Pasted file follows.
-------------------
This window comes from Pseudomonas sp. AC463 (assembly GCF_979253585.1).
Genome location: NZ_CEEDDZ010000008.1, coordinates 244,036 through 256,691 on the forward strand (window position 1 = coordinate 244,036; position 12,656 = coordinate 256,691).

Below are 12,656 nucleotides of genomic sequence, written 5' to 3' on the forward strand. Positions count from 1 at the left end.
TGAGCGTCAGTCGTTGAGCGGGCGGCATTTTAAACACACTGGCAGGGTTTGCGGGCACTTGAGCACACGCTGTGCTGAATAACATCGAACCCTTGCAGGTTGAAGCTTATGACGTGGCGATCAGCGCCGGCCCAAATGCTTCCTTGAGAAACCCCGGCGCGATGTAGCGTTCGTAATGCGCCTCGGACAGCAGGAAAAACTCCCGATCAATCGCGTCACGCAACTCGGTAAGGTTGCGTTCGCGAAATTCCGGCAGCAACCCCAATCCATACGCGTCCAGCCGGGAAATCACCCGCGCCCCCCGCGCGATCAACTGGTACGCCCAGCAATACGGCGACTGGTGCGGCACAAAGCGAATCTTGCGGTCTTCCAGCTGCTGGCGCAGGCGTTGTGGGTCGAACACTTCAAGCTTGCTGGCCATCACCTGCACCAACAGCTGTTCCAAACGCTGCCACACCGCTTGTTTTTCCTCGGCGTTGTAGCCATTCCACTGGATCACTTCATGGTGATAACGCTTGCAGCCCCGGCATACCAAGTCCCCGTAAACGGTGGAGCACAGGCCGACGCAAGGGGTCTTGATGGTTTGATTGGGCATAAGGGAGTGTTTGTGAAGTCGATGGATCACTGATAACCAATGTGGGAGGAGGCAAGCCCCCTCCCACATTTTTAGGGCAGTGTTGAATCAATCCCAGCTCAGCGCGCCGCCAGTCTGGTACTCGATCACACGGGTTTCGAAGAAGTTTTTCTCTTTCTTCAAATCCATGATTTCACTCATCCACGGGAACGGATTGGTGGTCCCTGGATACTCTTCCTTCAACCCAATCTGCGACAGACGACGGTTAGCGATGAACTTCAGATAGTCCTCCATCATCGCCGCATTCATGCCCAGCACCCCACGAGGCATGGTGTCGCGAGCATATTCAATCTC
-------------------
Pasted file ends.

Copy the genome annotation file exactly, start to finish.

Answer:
This window comes from Pseudomonas sp. AC463 (assembly GCF_979253585.1).
Genome location: NZ_CEEDDZ010000008.1, coordinates 244,036 through 256,691 on the forward strand (window position 1 = coordinate 244,036; position 12,656 = coordinate 256,691).

Below are 12,656 nucleotides of genomic sequence, written 5' to 3' on the forward strand. Positions count from 1 at the left end.
TGAGCGTCAGTCGTTGAGCGGGCGGCATTTTAAACACACTGGCAGGGTTTGCGGGCACTTGAGCACACGCTGTGCTGAATAACATCGAACCCTTGCAGGTTGAAGCTTATGACGTGGCGATCAGCGCCGGCCCAAATGCTTCCTTGAGAAACCCCGGCGCGATGTAGCGTTCGTAATGCGCCTCGGACAGCAGGAAAAACTCCCGATCAATCGCGTCACGCAACTCGGTAAGGTTGCGTTCGCGAAATTCCGGCAGCAACCCCAATCCATACGCGTCCAGCCGGGAAATCACCCGCGCCCCCCGCGCGATCAACTGGTACGCCCAGCAATACGGCGACTGGTGCGGCACAAAGCGAATCTTGCGGTCTTCCAGCTGCTGGCGCAGGCGTTGTGGGTCGAACACTTCAAGCTTGCTGGCCATCACCTGCACCAACAGCTGTTCCAAACGCTGCCACACCGCTTGTTTTTCCTCGGCGTTGTAGCCATTCCACTGGATCACTTCATGGTGATAACGCTTGCAGCCCCGGCATACCAAGTCCCCGTAAACGGTGGAGCACAGGCCGACGCAAGGGGTCTTGATGGTTTGATTGGGCATAAGGGAGTGTTTGTGAAGTCGATGGATCACTGATAACCAATGTGGGAGGAGGCAAGCCCCCTCCCACATTTTTAGGGCAGTGTTGAATCAATCCCAGCTCAGCGCGCCGCCAGTCTGGTACTCGATCACACGGGTTTCGAAGAAGTTTTTCTCTTTCTTCAAATCCATGATTTCACTCATCCACGGGAACGGATTGGTGGTCCCTGGATACTCTTCCTTCAACCCAATCTGCGACAGACGACGGTTAGCGATGAACTTCAGATAGTCCTCCATCATCGCCGCATTCATGCCCAGCACCCCACGAGGCATGGTGTCGCGAGCATATTCAATCTC